President Jonathan (L) and the Nigerian military are battling the public perception they can’t contain the threat of Boko Haram.

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What If Eric Holder Held A Photo Op and Nobody Came?

Time to go their separate ways?

At the moment the National Association of Black Journalists and I are having our issues.  Serious issues.  Right now we’re in the middle of a trial separation.   It’s touch and go whether it becomes a permanent one.

But every so often NABJ gives me reasons to reconsider.

Richard Prince reported in his Journalisms column:

Citing the stipulation that the meeting would be off the record, the National Association of Black Journalists and the Asian American Journalists Association said Sunday that they would not attend Attorney General Eric H. Holder Jr.‘s Monday meeting with journalists of color to refine guidelines on dealing with journalists during leak investigations.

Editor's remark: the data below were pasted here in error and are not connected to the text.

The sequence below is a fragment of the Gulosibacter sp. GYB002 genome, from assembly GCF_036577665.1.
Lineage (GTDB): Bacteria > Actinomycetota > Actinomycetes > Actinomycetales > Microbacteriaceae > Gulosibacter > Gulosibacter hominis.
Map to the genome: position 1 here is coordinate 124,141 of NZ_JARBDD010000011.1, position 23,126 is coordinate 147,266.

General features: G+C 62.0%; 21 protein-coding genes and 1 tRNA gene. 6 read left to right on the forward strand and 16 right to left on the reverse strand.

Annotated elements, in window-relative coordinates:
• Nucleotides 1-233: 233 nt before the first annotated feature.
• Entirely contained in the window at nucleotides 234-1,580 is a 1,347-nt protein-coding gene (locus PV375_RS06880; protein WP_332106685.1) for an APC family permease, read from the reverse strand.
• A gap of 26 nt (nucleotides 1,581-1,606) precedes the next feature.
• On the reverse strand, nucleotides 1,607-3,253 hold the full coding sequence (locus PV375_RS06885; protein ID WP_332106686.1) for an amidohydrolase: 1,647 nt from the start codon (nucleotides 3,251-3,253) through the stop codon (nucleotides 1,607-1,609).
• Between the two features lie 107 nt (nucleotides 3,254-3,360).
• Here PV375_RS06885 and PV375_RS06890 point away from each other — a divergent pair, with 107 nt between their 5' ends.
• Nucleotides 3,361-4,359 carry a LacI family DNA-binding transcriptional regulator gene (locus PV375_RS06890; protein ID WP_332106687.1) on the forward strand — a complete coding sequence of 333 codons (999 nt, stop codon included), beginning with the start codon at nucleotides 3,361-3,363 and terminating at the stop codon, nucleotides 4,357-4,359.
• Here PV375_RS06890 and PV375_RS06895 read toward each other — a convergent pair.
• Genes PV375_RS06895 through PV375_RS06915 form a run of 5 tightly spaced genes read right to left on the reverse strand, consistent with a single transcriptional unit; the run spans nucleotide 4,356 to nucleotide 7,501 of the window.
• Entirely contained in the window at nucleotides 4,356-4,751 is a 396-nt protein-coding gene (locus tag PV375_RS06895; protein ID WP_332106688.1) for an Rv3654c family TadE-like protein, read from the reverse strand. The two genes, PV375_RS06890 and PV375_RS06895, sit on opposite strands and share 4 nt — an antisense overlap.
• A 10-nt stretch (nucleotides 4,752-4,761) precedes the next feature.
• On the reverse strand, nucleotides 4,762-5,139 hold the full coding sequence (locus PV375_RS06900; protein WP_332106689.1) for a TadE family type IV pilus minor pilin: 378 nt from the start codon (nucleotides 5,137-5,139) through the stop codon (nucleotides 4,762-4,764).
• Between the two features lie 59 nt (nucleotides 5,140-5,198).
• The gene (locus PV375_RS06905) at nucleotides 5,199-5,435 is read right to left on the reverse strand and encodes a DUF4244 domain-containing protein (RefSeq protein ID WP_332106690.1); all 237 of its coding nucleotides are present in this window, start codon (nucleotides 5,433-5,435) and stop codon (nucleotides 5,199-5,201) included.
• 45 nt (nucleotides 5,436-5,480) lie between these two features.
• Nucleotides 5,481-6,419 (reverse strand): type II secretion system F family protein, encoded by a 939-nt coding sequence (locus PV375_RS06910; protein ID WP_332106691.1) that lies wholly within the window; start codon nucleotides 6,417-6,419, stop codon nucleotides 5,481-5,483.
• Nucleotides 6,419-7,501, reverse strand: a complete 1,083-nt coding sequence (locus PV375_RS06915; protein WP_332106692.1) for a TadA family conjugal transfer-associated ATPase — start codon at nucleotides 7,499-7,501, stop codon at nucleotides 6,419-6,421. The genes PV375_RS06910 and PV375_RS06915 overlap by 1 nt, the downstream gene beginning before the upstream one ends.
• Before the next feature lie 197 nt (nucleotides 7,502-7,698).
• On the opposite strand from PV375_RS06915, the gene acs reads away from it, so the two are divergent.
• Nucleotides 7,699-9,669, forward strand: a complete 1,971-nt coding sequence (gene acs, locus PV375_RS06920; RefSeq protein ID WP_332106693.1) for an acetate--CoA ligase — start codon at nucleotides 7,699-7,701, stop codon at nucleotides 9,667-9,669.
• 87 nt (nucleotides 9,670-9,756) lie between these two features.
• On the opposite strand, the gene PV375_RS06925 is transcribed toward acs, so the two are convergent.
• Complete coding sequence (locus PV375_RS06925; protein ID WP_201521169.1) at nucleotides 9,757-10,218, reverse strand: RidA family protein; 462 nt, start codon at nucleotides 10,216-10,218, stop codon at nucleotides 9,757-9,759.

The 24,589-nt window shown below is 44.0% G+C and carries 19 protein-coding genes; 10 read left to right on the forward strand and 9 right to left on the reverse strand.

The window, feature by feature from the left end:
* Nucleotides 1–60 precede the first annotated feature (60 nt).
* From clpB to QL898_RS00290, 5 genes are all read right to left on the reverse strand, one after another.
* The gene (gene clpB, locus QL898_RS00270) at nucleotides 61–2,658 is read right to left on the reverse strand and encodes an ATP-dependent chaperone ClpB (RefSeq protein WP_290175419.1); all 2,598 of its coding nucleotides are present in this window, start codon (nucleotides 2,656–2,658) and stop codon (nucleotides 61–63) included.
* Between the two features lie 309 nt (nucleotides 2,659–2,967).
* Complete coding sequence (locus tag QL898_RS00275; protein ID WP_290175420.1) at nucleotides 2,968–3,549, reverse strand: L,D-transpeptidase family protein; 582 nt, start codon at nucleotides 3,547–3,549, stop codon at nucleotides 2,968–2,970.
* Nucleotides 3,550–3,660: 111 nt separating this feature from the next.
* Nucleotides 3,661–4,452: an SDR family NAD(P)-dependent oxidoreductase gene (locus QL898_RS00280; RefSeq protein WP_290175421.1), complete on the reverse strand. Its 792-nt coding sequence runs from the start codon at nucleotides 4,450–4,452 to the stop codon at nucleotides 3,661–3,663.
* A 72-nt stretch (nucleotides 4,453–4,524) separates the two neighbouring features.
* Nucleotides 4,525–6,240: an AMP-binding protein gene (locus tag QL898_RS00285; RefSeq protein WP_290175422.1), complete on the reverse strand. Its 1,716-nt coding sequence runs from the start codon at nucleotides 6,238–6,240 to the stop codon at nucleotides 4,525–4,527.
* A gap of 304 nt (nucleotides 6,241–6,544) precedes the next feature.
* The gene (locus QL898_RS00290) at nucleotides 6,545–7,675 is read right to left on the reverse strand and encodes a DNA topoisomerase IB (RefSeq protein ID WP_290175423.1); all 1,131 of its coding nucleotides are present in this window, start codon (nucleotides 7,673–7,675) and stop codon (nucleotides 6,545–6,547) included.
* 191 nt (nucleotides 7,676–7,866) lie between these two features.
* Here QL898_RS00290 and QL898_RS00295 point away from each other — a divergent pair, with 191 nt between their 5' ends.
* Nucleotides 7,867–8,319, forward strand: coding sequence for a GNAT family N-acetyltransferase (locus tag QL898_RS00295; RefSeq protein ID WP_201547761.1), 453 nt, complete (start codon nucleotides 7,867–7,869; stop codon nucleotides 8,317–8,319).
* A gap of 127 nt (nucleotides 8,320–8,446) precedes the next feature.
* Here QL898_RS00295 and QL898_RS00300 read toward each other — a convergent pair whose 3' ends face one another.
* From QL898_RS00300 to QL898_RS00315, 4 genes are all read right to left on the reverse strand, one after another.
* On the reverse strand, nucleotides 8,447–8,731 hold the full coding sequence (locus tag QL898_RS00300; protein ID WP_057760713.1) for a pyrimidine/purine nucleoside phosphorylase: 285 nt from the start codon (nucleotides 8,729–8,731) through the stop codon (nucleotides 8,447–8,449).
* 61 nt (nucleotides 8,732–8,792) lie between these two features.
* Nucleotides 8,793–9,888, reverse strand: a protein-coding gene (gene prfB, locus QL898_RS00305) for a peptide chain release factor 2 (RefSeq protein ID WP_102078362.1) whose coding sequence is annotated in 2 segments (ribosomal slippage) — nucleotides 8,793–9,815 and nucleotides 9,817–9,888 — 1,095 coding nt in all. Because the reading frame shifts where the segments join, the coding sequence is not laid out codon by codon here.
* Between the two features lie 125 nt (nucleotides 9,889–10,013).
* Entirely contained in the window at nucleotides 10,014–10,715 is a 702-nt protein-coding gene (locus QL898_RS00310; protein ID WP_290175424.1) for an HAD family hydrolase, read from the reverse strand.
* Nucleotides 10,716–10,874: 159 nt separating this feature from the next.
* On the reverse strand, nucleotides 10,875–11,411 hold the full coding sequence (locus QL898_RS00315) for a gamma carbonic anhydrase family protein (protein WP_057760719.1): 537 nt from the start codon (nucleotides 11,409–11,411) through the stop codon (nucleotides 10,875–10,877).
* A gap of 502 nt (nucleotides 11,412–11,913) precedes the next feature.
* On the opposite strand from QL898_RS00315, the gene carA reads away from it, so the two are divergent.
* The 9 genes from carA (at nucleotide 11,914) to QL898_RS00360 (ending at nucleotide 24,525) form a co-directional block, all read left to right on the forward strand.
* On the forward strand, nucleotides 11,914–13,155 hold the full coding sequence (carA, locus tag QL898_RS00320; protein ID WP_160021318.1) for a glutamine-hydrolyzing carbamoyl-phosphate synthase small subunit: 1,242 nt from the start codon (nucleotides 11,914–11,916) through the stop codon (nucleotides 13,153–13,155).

The National Association of Hispanic Journalists and the Unity: Journalists of Diversity, Inc., umbrella group have said they would attend.

The Native American Journalists Association, also citing the off-the-record stipulation, has said it would not.

Gregory H. Lee Jr., president of NABJ, said by email, “I asked the board that nabj will not have official reps. If individual board members do attend it will not be under nabj representation. Nabj will not attend in . . . any official capacity.” Lee added by telephone that NABJ believes in freedom of the press and is “not happy with what’s going on at the Justice Department,” as stated in its May 15 statement on the Justice Department’s secret seizure of office and personal telephone records of journalists at The Associated Press.

In 2010, Holder appeared as the honored guest at the NABJ convention.  He took no questions from the audience.   Nobody knew then but the past was prologue.  There has been a sneaky suspicion Holder and the Obama Administration hold the press in barely concealed contempt.   The Attorney General’s dismissive attitude would seem to confirm this.